Templating

Improv includes some basic templating functionality. For the most part, this is used so that snippets can be nested, allowing one phrase to include the output from a different snippet.

..warning Improv’s templating engine is very simple, and it doesn’t do any sort of validation or checking. As a result, do not pass “dirty” user-submitted data into Improv; there is not guarantee that this is safe.

When Improv generates a phrase, that phrase gets run by the templating engine, from the start to the end of the phrase. It leaves everything alone other than directives, substrings wrapped in [brackets]. Directives are substituted in place by their results.

Directives are resolved before the rest of the phrase is parsed. This means that if you write a phrase thusly:

'[:statement] [:statement] [:statement] [:statement]'

Each subsequent [:statement] directive will be run in order. So if reincorporation is on for this generator, subsequent statements will “see” the changes to the model produced by earlier ones. This makes it relatively easy to build paragraphs out of a single snippet that calls several other snippets.

Literal Directive

Directives wrapped in 'single quotes' will be treated as a string literal. That is, they will produce whatever text is inside the quotes. Ordinarily, this is useless, but it can be used to pass a literal text argument into a chained directive function.

Property Directive

Directives that don’t start with a special character (# or :) will produce a stringified form of the model’s property corresponding to the directive’s text. So for example, [name] will look for a property in the model object called “name”, and substitute in the content of that.

You can look up nested properties using the normal dot notation: [name.full] for example. Note that if one of the intervening properties is undefined, this will throw an error, and it can have unexpected results if the property does not convert gracefully into a string.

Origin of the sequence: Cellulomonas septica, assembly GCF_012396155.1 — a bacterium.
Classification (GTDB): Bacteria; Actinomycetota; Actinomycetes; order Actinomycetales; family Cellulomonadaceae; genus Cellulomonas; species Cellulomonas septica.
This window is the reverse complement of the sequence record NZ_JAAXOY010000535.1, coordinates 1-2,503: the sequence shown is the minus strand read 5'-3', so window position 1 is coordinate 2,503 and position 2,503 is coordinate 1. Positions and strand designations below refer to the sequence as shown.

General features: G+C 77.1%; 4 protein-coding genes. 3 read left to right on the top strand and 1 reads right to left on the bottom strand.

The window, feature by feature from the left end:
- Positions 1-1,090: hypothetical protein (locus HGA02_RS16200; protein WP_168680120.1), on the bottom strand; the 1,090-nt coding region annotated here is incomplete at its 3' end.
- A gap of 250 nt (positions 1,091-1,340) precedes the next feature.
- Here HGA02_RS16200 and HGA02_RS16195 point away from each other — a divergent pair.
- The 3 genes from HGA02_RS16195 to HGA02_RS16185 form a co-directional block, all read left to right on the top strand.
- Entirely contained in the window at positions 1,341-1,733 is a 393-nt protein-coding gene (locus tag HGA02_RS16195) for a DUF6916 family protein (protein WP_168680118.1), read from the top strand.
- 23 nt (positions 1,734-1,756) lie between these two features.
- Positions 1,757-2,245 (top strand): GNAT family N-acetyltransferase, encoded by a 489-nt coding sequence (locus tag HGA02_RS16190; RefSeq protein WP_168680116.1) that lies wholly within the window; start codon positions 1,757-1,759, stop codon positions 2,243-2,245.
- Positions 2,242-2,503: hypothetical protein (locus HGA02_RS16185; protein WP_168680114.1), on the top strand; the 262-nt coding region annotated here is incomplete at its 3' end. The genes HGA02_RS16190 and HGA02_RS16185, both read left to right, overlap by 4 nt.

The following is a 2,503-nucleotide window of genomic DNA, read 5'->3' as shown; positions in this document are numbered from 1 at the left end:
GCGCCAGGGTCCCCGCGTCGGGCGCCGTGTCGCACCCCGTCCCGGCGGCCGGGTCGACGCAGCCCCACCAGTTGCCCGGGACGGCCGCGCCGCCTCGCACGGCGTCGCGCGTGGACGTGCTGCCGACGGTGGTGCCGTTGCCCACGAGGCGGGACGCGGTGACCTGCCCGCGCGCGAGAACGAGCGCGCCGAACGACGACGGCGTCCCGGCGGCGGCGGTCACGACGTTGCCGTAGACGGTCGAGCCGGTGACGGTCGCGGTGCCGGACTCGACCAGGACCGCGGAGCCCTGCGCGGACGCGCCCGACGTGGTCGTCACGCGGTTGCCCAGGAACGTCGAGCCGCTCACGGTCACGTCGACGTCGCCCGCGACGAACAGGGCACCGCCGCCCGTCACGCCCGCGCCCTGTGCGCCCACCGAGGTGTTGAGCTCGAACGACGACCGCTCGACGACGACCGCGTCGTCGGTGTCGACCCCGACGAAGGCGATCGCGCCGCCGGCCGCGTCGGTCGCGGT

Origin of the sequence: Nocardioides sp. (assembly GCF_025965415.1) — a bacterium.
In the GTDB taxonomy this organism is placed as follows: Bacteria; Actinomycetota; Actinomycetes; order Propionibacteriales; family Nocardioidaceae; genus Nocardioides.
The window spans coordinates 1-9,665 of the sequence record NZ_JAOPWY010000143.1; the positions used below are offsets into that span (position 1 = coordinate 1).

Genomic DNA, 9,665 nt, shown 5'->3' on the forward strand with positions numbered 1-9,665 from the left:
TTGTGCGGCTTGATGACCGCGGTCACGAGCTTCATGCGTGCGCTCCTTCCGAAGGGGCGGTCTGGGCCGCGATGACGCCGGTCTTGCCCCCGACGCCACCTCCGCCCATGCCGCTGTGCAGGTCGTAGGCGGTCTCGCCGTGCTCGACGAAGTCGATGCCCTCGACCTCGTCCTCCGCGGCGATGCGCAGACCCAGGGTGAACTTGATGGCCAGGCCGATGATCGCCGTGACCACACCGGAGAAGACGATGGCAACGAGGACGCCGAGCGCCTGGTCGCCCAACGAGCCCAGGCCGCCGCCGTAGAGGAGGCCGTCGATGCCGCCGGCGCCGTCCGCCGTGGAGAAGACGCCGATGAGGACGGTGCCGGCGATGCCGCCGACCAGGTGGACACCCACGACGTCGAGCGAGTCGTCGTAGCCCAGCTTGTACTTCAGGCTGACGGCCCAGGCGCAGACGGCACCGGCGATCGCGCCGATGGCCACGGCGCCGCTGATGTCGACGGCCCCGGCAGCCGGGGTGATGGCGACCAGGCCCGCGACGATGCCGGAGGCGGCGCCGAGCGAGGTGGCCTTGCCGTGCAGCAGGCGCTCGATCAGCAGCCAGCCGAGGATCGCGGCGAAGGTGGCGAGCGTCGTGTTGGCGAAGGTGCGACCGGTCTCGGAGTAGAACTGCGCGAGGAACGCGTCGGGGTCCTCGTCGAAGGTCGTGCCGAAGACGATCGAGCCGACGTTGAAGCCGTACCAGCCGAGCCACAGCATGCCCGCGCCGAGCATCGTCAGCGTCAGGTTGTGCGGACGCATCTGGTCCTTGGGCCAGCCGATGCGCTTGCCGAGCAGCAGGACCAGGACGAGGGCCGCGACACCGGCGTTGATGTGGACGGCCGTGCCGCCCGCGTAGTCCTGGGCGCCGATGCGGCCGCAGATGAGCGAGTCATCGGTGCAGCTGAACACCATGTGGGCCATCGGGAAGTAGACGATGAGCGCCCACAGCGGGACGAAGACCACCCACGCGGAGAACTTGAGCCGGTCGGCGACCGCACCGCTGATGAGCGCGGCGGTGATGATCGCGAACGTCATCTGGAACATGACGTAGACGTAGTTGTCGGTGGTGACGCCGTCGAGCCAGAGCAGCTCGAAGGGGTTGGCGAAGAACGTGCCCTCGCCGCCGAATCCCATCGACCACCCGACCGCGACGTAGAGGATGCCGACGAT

Number Directive

Directives starting with a #, such as [#1-20], will produce a random (Integer) number. The content of the directive should be two integers separated by a hyphen (-); the number will be between the first and the second one, inclusive.

Recursion Directive

Directives starting with : will treat the directive text as a snippet to be called from the same generator. This allows composing snippets together, so that a single snippet can be used to generate an entire paragraph or description of something.

Note that by the time this recursion happens and the “inner snippet” is called, the phrase for the “outer snippet” has already been selected, and so have phrases for any preceding snippet. When using reincorporation and filters, this means that decisions about the model are made roughly in the same order as the text.

Chained Directives

Directives that have spaces in them (other than trailing or leading spaces) will be treated as a chain of methods to be called in order from the model object. Which is to say, this: [funcA funcB propA] will produce output equivalent to this: model.funcA(model.funcB(model.propA)). This allows endowing a model with functions to transform text and applying them from within templates.

Note that each individual word inside the directive is, itself, treated as an individual directive and expanded, so it is possible to use :, for instance.

The templating module includes a handful of built-in functions that supercede the model’s own methods and can be used as linguistic conveniences.

  • cap capitalises the first character in text.
  • a will prefix the text with either “a” or “an”, roughly in accordance with normal English grammar.
  • an is an alias for a.
  • An and A are equivalent to cap a.

You can therefore write phrases such as In this county, it is forbidden to sell [an :animal] for less than twelve shillings. and get appropriate results: “a dog”, but “an aardvark.”

Note that the algorithm currently used to produce a/an is fairly naive, and doesn’t take into consideration most corner cases; it assumes that words starting in a, e, i, or o all take “an”, while words starting in other letters take “a.”